We all know that technology has changed our lives, and, in many ways it has improved them. There is no more exciting place for new technology than in the world of health care – especially in the world of telemedicine. Telemedicine is simply the delivery of health care services from a provider to a patient using electronic communication.
Medical providers are adopting electronic data collection and companies are producing electronic medical equipment that are combining to produce a sophisticated electronic platform for medical care. Along with that, consumers have widespread access to high-speed Internet, allowing them to interact with physicians and laboratories almost anywhere. Also, doctors and hospitals can collaborate on high levels of care from any location.
What does that mean for all of us?
For many people, this can mean the difference between life and death. A Wall Street Journal article highlighted a small hospital in rural Missouri that links with a TeleICU where critical care doctors can monitor patients by camera and direct the doctors onsite to provide specialized care. The results have been a 35% decrease in patients’ average hospital stay and a 30% decrease in deaths. This is truly affecting life or death outcomes for patients.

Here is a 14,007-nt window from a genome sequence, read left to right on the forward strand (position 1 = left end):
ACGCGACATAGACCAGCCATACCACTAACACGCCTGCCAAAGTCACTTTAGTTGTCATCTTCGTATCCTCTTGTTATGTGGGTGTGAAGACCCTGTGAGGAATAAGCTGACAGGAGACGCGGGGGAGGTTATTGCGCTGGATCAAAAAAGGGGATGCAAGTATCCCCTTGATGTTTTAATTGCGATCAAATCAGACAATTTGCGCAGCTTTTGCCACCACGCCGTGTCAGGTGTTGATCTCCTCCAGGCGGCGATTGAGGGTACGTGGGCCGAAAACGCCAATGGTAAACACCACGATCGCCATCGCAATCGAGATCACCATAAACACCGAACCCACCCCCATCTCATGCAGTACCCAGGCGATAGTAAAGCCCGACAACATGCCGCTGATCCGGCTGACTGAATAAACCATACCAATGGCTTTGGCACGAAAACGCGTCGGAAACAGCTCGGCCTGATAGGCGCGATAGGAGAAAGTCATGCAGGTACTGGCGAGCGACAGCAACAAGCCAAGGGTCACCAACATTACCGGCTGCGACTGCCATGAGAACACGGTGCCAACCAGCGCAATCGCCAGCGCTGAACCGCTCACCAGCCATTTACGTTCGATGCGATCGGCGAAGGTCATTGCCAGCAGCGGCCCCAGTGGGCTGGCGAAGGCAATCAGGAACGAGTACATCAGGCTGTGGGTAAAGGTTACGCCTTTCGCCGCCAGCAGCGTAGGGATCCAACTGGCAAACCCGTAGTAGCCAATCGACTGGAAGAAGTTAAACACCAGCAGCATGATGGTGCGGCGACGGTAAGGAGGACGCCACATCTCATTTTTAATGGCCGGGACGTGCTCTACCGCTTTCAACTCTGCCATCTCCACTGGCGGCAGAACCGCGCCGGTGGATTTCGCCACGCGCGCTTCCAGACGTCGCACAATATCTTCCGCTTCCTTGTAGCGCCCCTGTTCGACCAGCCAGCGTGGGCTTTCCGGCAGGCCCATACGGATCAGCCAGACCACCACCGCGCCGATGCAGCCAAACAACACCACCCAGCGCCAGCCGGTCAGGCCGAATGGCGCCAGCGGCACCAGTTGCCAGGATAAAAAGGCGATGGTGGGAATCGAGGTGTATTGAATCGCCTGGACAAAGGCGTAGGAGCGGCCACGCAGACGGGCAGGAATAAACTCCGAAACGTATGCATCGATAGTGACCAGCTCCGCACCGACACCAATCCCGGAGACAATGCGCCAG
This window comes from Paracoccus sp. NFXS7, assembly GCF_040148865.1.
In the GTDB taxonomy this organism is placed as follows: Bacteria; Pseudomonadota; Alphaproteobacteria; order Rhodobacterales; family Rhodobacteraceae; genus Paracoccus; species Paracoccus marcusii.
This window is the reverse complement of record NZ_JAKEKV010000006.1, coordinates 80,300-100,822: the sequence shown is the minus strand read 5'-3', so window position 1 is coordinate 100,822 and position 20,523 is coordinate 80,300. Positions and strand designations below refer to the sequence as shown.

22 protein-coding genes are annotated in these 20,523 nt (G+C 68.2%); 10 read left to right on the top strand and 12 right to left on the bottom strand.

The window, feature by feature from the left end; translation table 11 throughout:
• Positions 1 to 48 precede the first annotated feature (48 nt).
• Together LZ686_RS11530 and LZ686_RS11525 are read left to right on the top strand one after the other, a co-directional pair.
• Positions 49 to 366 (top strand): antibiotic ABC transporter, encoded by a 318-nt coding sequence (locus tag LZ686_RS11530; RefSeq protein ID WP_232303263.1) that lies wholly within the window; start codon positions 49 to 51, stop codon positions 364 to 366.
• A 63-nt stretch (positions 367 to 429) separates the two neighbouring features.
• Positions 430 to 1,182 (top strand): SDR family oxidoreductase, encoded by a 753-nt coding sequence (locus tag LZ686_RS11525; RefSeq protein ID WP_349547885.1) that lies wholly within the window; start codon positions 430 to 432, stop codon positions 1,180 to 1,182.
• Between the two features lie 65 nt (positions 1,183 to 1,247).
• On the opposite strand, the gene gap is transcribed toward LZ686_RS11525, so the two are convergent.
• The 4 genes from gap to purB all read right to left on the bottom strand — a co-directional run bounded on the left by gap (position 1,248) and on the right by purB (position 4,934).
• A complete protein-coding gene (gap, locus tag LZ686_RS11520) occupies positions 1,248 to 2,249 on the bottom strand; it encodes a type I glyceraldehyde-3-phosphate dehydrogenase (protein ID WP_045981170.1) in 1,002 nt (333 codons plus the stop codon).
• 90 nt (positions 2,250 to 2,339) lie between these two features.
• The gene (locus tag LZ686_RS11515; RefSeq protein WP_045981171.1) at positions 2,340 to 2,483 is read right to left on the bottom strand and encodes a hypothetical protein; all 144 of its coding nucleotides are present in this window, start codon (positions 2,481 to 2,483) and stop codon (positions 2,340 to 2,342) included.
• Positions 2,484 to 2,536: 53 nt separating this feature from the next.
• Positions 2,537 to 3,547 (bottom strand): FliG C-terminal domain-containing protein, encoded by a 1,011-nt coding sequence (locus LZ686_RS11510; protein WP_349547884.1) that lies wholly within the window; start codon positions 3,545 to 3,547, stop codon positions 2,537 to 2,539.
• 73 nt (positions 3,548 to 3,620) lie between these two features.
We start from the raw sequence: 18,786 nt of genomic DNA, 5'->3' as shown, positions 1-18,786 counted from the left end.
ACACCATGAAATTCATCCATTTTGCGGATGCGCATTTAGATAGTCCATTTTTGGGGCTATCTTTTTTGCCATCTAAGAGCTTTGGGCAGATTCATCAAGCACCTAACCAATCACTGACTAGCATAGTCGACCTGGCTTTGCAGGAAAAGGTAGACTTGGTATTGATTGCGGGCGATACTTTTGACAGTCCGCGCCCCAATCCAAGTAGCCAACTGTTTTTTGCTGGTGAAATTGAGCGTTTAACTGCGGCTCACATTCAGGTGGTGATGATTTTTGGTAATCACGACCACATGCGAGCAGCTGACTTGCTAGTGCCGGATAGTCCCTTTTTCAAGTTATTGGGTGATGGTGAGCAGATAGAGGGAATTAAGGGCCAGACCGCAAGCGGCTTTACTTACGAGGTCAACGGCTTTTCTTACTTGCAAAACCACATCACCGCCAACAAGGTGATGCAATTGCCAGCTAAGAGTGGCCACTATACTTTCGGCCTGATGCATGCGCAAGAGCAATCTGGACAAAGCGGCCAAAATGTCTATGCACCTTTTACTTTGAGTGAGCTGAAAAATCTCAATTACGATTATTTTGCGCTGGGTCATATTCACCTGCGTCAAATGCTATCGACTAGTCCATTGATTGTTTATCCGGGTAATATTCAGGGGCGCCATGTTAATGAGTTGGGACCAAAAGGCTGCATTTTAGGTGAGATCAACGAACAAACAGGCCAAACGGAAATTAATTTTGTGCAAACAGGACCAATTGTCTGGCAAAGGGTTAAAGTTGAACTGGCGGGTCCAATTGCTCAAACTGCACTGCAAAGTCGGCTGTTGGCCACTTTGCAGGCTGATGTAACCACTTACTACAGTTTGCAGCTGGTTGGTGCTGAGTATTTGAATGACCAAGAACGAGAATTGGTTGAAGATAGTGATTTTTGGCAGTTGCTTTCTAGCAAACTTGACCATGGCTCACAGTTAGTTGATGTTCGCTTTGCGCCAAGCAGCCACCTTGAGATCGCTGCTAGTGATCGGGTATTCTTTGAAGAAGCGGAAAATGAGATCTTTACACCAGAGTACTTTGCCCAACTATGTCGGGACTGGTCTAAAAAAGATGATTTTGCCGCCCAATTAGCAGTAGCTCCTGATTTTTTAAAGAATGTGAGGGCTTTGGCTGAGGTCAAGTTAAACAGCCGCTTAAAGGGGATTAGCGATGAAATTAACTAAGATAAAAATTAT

For routine and non-emergency care, many employers and insurance companies are providing telemedicine access to employees. While this may save money for them, it is a great way for individuals to access a doctor without waiting for an appointment or sitting in a doctor’s waiting room.
These plans are considered group health plans, and, as such, must comply with a variety of federal regulations. Regulators are starting catch up to the new technology, but they have already provided some good news for employees. For telemedicine plans provided as part of an employer’s health insurance package, an employee entitled to COBRA can not only retain traditional health care benefits but also retain access to the telemedicine coverage.